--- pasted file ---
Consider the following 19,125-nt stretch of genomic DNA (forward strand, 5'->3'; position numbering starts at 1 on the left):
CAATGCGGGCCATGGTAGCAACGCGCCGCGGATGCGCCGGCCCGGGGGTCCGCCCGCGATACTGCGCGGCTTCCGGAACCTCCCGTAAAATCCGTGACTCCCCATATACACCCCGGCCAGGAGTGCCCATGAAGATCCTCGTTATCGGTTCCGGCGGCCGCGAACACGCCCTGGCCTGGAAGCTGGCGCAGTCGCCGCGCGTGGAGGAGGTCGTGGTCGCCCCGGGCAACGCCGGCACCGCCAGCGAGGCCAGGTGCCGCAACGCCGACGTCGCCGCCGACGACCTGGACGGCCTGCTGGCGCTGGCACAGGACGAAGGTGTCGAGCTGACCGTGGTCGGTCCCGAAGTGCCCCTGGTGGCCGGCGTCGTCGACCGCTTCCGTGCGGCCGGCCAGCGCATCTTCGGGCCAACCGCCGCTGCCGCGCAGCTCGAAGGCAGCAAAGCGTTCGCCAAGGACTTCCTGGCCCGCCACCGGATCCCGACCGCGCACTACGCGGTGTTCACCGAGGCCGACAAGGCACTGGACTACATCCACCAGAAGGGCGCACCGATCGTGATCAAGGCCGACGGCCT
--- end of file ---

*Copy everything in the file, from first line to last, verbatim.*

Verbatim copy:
Consider the following 19,125-nt stretch of genomic DNA (forward strand, 5'->3'; position numbering starts at 1 on the left):
CAATGCGGGCCATGGTAGCAACGCGCCGCGGATGCGCCGGCCCGGGGGTCCGCCCGCGATACTGCGCGGCTTCCGGAACCTCCCGTAAAATCCGTGACTCCCCATATACACCCCGGCCAGGAGTGCCCATGAAGATCCTCGTTATCGGTTCCGGCGGCCGCGAACACGCCCTGGCCTGGAAGCTGGCGCAGTCGCCGCGCGTGGAGGAGGTCGTGGTCGCCCCGGGCAACGCCGGCACCGCCAGCGAGGCCAGGTGCCGCAACGCCGACGTCGCCGCCGACGACCTGGACGGCCTGCTGGCGCTGGCACAGGACGAAGGTGTCGAGCTGACCGTGGTCGGTCCCGAAGTGCCCCTGGTGGCCGGCGTCGTCGACCGCTTCCGTGCGGCCGGCCAGCGCATCTTCGGGCCAACCGCCGCTGCCGCGCAGCTCGAAGGCAGCAAAGCGTTCGCCAAGGACTTCCTGGCCCGCCACCGGATCCCGACCGCGCACTACGCGGTGTTCACCGAGGCCGACAAGGCACTGGACTACATCCACCAGAAGGGCGCACCGATCGTGATCAAGGCCGACGGCCT